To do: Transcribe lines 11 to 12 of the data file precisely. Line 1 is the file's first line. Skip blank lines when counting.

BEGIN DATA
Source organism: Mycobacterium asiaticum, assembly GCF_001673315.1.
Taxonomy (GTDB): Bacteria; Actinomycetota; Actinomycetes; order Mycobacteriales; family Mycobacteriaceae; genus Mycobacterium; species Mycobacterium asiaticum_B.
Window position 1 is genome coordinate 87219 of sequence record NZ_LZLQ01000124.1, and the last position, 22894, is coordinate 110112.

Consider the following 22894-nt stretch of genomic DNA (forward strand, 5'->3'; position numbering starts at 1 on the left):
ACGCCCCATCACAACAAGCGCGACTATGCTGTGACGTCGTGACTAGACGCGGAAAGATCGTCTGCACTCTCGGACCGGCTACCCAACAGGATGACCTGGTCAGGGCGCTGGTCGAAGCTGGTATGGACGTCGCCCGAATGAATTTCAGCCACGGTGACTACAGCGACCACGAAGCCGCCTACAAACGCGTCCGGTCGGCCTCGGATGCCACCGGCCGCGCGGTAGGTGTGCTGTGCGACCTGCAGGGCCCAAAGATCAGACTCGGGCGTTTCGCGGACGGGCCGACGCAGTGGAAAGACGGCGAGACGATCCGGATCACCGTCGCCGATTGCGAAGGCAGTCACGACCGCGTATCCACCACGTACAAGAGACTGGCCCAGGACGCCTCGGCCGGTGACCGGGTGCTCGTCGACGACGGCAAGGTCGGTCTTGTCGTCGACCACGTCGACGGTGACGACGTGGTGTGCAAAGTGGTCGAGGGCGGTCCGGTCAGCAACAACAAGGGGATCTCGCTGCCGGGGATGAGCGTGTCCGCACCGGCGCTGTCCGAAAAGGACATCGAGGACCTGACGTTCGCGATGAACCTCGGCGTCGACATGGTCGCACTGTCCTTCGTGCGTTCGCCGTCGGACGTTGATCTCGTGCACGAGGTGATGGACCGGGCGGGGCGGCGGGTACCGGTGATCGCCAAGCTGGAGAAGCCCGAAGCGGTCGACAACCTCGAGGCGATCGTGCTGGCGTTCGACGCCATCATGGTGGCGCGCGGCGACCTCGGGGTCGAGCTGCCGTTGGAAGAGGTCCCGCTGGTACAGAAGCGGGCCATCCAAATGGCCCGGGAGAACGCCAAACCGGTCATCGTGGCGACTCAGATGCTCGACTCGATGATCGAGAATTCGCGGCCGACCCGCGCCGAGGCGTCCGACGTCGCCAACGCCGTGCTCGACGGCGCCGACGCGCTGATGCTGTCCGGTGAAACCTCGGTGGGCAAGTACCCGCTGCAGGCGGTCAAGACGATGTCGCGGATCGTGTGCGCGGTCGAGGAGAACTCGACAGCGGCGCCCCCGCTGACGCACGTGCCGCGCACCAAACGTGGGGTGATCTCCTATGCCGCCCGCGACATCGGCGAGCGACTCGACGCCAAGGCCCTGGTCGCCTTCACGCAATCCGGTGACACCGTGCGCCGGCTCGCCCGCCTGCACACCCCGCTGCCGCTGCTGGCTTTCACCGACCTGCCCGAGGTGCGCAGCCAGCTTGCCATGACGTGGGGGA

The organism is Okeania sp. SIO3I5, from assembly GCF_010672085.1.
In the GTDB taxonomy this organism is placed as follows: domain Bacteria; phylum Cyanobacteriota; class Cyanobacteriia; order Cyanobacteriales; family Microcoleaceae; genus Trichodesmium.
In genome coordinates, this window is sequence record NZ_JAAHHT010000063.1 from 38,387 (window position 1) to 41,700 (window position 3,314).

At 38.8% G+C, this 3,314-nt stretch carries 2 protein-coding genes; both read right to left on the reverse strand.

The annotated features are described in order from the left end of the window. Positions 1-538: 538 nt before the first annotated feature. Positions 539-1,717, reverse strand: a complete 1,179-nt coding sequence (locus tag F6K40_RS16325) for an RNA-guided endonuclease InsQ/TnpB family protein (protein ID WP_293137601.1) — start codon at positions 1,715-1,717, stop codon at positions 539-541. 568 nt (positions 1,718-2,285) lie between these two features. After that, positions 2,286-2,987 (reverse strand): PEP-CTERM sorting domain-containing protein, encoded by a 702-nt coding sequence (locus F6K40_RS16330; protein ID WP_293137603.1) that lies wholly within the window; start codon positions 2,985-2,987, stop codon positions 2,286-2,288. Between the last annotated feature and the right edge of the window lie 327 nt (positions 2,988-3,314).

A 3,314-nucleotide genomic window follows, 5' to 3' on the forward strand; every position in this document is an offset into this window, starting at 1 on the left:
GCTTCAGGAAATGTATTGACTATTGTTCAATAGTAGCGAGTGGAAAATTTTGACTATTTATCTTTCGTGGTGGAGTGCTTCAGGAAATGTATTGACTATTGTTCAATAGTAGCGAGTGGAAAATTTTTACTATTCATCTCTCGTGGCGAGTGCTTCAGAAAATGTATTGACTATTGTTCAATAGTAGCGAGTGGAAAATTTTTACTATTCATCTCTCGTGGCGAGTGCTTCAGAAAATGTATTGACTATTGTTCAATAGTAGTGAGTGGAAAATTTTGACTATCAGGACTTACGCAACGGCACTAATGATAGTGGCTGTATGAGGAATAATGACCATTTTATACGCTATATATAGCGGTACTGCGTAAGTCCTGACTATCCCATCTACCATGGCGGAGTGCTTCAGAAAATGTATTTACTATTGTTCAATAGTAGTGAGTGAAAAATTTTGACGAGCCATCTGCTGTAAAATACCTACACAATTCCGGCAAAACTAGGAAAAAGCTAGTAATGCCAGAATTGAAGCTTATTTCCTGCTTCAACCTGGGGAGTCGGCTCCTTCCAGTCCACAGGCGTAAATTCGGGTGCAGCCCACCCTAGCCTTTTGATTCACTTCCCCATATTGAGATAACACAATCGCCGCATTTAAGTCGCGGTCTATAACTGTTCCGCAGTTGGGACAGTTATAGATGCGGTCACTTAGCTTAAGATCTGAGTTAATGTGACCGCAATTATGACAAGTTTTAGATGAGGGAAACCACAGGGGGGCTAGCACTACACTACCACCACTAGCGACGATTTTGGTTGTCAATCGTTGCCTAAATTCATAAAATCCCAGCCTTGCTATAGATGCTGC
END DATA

A 3,314-nucleotide genomic window follows, 5' to 3' on the forward strand; every position in this document is an offset into this window, starting at 1 on the left:
GCTTCAGGAAATGTATTGACTATTGTTCAATAGTAGCGAGTGGAAAATTTTGACTATTTATCTTTCGTGGTGGAGTGCTTCAGGAAATGTATTGACTATTGTTCAATAGTAGCGAGTGGAAAATTTTTACTATTCATCTCTCGTGGCGAGTGCTTCAGAAAATGTATTGACTATTGTTCAATAGTAGCGAGTGGAAAATTTTTACTATTCATCTCTCGTGGCGAGTGCTTCAGAAAATGTATTGACTATTGTTCAATAGTAGTGAGTGGAAAATTTTGACTATCAGGACTTACGCAACGGCACTAATGATAGTGGCTGTATGAGGAATAATGACCATTTTATACGCTATATATAGCGGTACTGCGTAAGTCCTGACTATCCCATCTACCATGGCGGAGTGCTTCAGAAAATGTATTTACTATTGTTCAATAGTAGTGAGTGAAAAATTTTGACGAGCCATCTGCTGTAAAATACCTACACAATTCCGGCAAAACTAGGAAAAAGCTAGTAATGCCAGAATTGAAGCTTATTTCCTGCTTCAACCTGGGGAGTCGGCTCCTTCCAGTCCACAGGCGTAAATTCGGGTGCAGCCCACCCTAGCCTTTTGATTCACTTCCCCATATTGAGATAACACAATCGCCGCATTTAAGTCGCGGTCTATAACTGTTCCGCAGTTGGGACAGTTATAGATGCGGTCACTTAGCTTAAGATCTGAGTTAATGTGACCGCAATTATGACAAGTTTTAGATGAGGGAAACCACAGGGGGGCTAGCACTACACTACCACCACTAGCGACGATTTTGGTTGTCAATCGTTGCCTAAATTCATAAAATCCCAGCCTTGCTATAGATGCTGC